Roth or Traditional When You Have Student Debt?

A reader hit me up recently and really wanted to know if I thought he should choose a Roth or Traditional account for his retirement savings. This is a hard decision even if you have no student debt. However, it’s made out to be an easy one, with tips from friends, relatives, and even late night PBS broadcasts.

For those who don’t know, you can save for retirement with two different types of accounts. A Roth account allows you to pay taxes now, and when you retire your withdrawals are tax-free. A Traditional account gives you a tax deduction now, but you must pay income taxes on withdrawals down the line.

We’ll weigh the pros and cons of each option when you have student debt. Usually the best choice defies conventional wisdom.

Here’s What the Reader Asked About Roth vs Traditional

I’m intrigued by one particular aspect of your post regarding the Top 40 things to know about PSLF. Specifically, reducing AGI and getting “indirect matching” on pre-tax retirement contributions.
I like this idea and am thinking about sending more money into the pre-tax realm, but can you comment on how this plays out if someone with low income now and higher expected income later (like your wife or myself = doctors, specifically residents) has the opportunity for post-tax retirement investment such as a Roth 401(k)? I’m already maxing out my Roth IRA so I’m specifically asking about the Roth 401(k), although I think, for the purposes of this, they are interchangeable.
 
Say I make $60K/yr as a resident. This puts me in the 25% tax bracket.
$100 post tax = $133 pre tax (roughly, with the understanding that the tax bracket is not flat but tiered – maybe you know a better way of comparing these)
 
I tried using various online calculators to do the math to show the difference between putting $133 in a pre-tax account (or even $136, as the ‘extra’ $33 reduces my AGI and decreases my loan repayment by 10% = 3.30, and 133+3.30 = 136) versus $100 in a post-tax but can’t find a good one to calculate the taxes at withdrawal.
 
Sorry if this makes no sense, but can you see where I’m going? Should I invest pre-tax now and reduce my AGI to reduce my loan repayment, or should I invest post-tax, pay a bit more on my loan but “save” by limiting my taxes at withdrawal when I expect to be at higher tax bracket.

My First Rapid Fire Thoughts

The real question here is what happens if you’re rich and have to pay a lot more in taxes than what you paid as a resident.

Another point: the reader makes a mistake with the math in terms of how it affects the loan repayment. If the reader took $100 and put it  into a pre-tax retirement account, then he would have to pay $10 less on his loans the following year. What you contribute to Traditional retirement accounts lowers your income for the current calendar year.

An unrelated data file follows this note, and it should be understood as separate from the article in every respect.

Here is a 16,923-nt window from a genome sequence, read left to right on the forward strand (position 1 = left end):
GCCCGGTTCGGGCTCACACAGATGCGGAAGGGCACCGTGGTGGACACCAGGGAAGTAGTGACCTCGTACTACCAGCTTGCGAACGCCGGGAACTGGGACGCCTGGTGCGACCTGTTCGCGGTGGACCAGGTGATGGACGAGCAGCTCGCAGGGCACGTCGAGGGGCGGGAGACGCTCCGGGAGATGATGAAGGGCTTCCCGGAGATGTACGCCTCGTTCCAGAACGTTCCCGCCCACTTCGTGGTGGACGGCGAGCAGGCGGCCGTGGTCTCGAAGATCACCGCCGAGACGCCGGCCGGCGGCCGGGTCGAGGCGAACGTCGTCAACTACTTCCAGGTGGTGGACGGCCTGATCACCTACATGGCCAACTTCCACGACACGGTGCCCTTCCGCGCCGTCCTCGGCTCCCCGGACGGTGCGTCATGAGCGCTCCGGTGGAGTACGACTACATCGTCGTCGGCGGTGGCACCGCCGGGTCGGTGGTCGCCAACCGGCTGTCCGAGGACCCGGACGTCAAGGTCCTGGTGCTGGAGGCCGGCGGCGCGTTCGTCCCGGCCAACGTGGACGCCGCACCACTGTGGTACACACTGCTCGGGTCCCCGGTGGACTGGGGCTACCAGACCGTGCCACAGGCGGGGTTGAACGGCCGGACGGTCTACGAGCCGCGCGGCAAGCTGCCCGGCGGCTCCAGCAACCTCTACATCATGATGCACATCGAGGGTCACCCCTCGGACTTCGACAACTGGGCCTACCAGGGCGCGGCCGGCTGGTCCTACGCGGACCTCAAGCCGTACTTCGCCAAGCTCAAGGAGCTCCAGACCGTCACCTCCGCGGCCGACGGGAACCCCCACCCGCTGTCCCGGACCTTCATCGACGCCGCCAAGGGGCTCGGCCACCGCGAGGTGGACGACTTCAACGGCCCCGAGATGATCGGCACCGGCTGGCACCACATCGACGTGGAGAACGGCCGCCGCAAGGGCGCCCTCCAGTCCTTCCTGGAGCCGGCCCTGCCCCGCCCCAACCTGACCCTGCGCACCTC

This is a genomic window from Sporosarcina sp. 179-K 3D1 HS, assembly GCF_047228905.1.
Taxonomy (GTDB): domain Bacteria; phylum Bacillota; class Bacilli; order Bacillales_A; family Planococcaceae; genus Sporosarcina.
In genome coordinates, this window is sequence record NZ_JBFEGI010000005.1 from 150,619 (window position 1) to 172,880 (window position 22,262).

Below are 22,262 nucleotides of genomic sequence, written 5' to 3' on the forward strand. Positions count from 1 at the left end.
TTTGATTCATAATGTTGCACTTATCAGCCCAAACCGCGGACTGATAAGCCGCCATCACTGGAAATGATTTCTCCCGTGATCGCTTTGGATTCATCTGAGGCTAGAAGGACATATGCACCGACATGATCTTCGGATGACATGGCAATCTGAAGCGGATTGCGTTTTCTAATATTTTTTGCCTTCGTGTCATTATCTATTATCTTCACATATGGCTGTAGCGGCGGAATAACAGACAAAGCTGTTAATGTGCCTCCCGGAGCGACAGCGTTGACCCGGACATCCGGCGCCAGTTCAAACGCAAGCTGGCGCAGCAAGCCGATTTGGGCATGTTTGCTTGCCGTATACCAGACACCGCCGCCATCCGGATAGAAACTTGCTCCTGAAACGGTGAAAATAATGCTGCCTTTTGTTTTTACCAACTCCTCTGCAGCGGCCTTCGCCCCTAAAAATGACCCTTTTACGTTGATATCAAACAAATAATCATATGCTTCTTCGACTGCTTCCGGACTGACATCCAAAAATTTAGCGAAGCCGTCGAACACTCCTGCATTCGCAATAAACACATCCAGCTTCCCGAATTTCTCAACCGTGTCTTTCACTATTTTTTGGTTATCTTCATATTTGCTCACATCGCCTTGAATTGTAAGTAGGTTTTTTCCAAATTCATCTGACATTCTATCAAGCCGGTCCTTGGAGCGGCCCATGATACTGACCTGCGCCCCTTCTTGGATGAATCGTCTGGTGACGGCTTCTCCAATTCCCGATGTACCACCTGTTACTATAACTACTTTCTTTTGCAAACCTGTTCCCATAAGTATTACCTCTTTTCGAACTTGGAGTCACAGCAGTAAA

That means if you saved the maximum $18,000 in your Traditional 401k, your student loan payment would be reduced by $1,800. When would that happen? The next time you certify your income and produce a tax return with lower AGI. It’s confusing, but loan servicers tend to use your taxable income from the prior year to determine your income driven repayments for the coming year.

student loan calculator

With PSLF, the Retirement Answer is Obvious

If you’re going for Public Service Loan Forgiveness, the Roth account almost never makes sense. 99% of borrowers doing PSLF should be exclusively using a Traditional account because you want the tax deduction now.
Our resident doctor was “only” in the 25% federal tax bracket. However, most resident programs are located in higher tax areas with a high cost of living. That means out reader is probably not deciding where to put his next $15,000, but more like his next $5,000.
Let’s assume his state charges 5% income tax. Now we’re up to 30% that he’s saving in taxes for each $1 of contribution to a Traditional retirement account.
However, as I mentioned, each dollar saved also reduces his loan payment by 10 cents. So that’s like a 10% tax savings in the form of lower student loan payments. This 10 cents is a taxable amount, so it needs to be grossed up for taxes. Hence, it’s probably more like 13 cents for each dollar saved that you get back in the form of lower student loan payments.
In that case, the marginal savings of our resident contributing to a Traditional account is about 43%.

But I’m Gonna Be Rich, Why Won’t You Let Me Use the Roth?

The vast majority of doctors are not in a 40% bracket in retirement when they’re pulling out RMDs at 70. Like probably over 90%.
Heck, many never retire period!
You’re protecting against downside risk in retirement when you save in a Traditional account. If you’re going for PSLF, you should really focus on building assets and protecting against the worst case scenario, which is you having to work forever.
Maybe you could say taxes are going up and that’s why you want to use a Roth. If so, then the reward for charitable contributions would go up too. You can currently contribute much of your required IRA distributions to charity and deduct it unless you’re Mitt Romney. And if you’re that rich, then you have bigger problems to worry about.
If you did end up poorer that you thought you’d be, you’d better hope you took the deduction early and saved more with the Traditional.
The way I look at it is downside protection. Most people save almost nothing relative to their incomes (professionals included), and those folks need to drastically increase pretax before they even think of a Roth 401k.
The Roth vs Traditional retirement account discussion is something I try to talk about during my consult service. Feel free to contact me and ask more details about your specific situation.

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